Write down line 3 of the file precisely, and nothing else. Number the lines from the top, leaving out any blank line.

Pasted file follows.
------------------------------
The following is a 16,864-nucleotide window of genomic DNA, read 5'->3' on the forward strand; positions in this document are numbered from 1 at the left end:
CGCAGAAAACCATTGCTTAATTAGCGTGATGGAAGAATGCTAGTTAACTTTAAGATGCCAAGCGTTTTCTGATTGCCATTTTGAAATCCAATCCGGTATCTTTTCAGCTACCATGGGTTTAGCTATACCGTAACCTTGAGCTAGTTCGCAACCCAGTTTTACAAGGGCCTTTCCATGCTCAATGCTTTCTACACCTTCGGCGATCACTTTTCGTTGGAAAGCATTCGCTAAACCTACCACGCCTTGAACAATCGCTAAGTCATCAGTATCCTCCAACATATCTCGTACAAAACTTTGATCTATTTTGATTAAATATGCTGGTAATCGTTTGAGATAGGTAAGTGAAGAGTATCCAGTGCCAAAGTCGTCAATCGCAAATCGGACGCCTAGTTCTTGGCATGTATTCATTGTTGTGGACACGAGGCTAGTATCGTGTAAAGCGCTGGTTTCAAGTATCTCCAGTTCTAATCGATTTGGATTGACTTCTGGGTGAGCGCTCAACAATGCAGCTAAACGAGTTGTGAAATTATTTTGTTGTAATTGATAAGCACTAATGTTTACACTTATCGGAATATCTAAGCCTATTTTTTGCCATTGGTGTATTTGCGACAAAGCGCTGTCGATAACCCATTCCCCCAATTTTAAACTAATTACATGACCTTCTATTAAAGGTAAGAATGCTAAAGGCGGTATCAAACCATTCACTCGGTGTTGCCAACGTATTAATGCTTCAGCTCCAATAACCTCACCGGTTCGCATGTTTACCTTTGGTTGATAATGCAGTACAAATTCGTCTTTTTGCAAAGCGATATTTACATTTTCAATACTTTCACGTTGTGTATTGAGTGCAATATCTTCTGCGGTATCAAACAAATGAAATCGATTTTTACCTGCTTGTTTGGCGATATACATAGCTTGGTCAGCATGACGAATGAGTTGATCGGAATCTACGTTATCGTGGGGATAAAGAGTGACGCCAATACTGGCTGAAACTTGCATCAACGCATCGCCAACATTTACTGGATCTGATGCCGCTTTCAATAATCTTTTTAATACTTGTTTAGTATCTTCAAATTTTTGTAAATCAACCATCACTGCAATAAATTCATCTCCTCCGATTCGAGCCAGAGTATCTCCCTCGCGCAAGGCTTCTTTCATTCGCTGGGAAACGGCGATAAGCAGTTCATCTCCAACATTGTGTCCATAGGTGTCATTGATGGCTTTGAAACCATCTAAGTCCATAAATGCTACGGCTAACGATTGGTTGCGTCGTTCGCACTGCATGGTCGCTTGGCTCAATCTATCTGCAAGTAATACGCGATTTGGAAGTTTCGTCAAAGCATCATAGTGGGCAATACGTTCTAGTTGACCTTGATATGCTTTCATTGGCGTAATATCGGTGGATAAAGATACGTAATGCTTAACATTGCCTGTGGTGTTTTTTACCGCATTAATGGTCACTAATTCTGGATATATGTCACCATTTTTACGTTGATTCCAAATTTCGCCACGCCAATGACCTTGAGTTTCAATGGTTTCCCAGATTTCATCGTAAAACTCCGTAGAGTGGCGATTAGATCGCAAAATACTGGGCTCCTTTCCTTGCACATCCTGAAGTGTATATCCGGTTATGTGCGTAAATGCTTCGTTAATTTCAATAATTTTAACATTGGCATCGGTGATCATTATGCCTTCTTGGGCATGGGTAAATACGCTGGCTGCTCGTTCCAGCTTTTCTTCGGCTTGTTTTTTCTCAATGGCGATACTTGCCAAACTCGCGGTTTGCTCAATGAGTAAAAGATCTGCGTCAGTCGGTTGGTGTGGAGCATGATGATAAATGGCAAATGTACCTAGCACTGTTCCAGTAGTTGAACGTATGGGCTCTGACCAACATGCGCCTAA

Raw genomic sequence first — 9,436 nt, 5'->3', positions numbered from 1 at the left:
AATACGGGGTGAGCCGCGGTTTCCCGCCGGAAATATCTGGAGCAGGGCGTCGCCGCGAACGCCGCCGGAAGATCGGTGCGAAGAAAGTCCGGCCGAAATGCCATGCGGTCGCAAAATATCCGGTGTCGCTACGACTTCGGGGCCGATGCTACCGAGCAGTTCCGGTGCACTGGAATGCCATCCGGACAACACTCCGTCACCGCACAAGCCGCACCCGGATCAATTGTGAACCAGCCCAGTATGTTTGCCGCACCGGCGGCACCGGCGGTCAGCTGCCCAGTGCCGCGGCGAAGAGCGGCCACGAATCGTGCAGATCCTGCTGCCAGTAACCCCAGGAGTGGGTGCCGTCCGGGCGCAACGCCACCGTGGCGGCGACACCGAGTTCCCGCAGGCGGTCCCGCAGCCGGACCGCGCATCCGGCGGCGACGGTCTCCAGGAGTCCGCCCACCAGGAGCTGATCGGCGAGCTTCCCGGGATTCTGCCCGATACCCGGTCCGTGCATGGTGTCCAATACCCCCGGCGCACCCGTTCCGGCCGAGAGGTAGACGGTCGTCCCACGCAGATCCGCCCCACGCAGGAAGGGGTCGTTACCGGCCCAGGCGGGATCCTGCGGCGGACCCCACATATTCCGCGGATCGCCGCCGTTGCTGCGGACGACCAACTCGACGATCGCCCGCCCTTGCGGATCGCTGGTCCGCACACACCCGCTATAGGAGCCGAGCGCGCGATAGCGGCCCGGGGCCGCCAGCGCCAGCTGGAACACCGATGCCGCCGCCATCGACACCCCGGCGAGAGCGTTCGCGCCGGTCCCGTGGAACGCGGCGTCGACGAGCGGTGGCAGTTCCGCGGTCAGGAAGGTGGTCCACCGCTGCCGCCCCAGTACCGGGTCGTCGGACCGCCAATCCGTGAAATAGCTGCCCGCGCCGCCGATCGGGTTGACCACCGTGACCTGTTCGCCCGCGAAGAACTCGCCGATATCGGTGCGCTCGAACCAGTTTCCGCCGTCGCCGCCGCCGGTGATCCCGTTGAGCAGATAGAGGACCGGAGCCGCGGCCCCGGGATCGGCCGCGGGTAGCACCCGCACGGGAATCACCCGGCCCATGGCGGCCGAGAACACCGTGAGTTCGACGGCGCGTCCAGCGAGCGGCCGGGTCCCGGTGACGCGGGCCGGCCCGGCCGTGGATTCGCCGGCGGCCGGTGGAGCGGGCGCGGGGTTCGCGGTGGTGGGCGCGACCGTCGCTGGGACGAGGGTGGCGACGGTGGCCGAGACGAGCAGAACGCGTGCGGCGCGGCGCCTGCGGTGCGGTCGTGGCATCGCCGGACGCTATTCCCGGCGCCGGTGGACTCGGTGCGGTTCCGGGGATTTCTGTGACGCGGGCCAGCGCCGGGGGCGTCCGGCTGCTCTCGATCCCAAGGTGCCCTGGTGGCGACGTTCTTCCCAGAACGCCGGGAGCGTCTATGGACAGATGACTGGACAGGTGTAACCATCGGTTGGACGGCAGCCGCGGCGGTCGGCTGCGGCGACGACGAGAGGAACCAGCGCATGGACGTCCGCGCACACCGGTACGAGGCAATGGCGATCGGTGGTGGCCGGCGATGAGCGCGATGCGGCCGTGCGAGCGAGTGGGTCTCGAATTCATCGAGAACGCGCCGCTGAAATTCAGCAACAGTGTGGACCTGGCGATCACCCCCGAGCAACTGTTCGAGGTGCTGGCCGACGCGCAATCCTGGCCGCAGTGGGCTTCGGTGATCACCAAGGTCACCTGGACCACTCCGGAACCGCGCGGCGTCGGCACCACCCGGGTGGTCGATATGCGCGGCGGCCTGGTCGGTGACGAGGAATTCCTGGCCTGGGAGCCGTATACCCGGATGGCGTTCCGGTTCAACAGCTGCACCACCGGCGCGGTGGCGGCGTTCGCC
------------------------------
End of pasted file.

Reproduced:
Raw genomic sequence first — 9,436 nt, 5'->3', positions numbered from 1 at the left: